The CD19/CD20 dual-targeted CAR is currently under investigation in an investigator-initiated study in UCLA.
The FDA has cleared ImmPACT Bio’s investigational new drug application (IND) of its logic-gated chimeric antigen receptor (CAR) T-cell therapy IMPT-314 to be evaluated for safety and preliminary efficacy in a phase 1/2 clinical trial expected to launch in early 2023 in patients with aggressive B-cell lymphoma, including diffuse large B-cell lymphoma (DLBCL).1
"This IND clearance is a significant milestone for our company," Sumant Ramachandra, MD, PhD, president and chief executive officer, ImmPACT Bio, said in a statement.1 "Results from an investigator-led study evaluating this CAR T-cell therapy demonstrated that 70% of patients achieved a complete response with significant durability of remission. These initial efficacy results combined with the favorable safety profile show that IMPT-314 could potentially be a best-in-class treatment for patients with B-cell lymphomas. We look forward to initiating this phase 1/2 trial to help cancer patients who need new therapies."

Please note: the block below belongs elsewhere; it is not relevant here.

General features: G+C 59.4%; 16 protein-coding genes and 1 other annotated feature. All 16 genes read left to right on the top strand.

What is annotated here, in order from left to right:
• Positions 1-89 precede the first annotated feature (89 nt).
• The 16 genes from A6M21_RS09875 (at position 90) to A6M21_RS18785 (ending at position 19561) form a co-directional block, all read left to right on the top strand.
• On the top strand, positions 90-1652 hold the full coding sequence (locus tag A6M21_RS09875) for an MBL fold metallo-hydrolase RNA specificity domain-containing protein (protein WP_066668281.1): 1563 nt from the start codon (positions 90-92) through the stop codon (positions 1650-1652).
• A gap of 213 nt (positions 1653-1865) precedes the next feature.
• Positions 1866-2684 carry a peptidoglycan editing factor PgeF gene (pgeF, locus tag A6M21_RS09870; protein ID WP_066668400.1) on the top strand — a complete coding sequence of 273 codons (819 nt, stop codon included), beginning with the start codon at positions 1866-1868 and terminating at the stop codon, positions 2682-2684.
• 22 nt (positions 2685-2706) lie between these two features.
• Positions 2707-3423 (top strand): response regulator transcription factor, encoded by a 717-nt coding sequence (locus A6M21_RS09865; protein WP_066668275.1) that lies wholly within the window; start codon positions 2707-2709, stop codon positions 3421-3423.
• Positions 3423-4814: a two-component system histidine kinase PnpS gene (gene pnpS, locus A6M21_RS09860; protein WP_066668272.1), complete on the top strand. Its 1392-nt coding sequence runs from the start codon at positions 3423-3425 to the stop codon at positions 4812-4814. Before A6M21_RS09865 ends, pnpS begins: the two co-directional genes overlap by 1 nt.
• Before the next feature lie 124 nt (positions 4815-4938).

IMPT-314 is a CD19/CD20-targeted bispecific "OR-Gate" autologous CAR T-cell therapy based off pioneering work by Yvonne Chen, PhD, associate professor, University of California, Los Angeles (UCLA). The bispecific CAR has demonstrated clinically meaningful results in an ongoing investigator-led phase 1 study at UCLA (NCT04007029) in 10 participants with non-Hodgkin lymphoma (NHL), aggressive B-cell lymphoma, DLBCL, non-indolent or refractory follicular lymphoma (FL), and mantle cell lymphoma (MCL).2 Investigators found that treated participants had a 90% overall response rate and a 70% durable complete response rate. No patients experienced neurotoxicity and cytokine release syndromewas limited to grade 1. The median progression-free survival is 18.2 months with median follow-up time of over 20 months. The study is continuing to enroll patients.
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"Dr. Chen designed this bispecific CAR to address antigen escape, which is a key challenge for current approved CD19 therapies for hematological malignancies," principal investigator of the UCLA study Sarah Larson, MD, associate clinical professor of medicine, UCLA, added to the statement.1 "We tested this anti-CD19/CD20 CAR-T cell therapy in patients with relapsed or refractory NHL and are encouraged about the potential of this therapy for patients."
ImmPACT Bio is also developing 2 other platform logic-gated CAR technologies for solid tumor indications. These are a “not”-gated, iCAR-targeted therapy for lung cancer in IND-enabling studies and another “or”-gated, transforming growth factor beta-targeted therapy for glioblastoma multiforme currently in preclinical studies.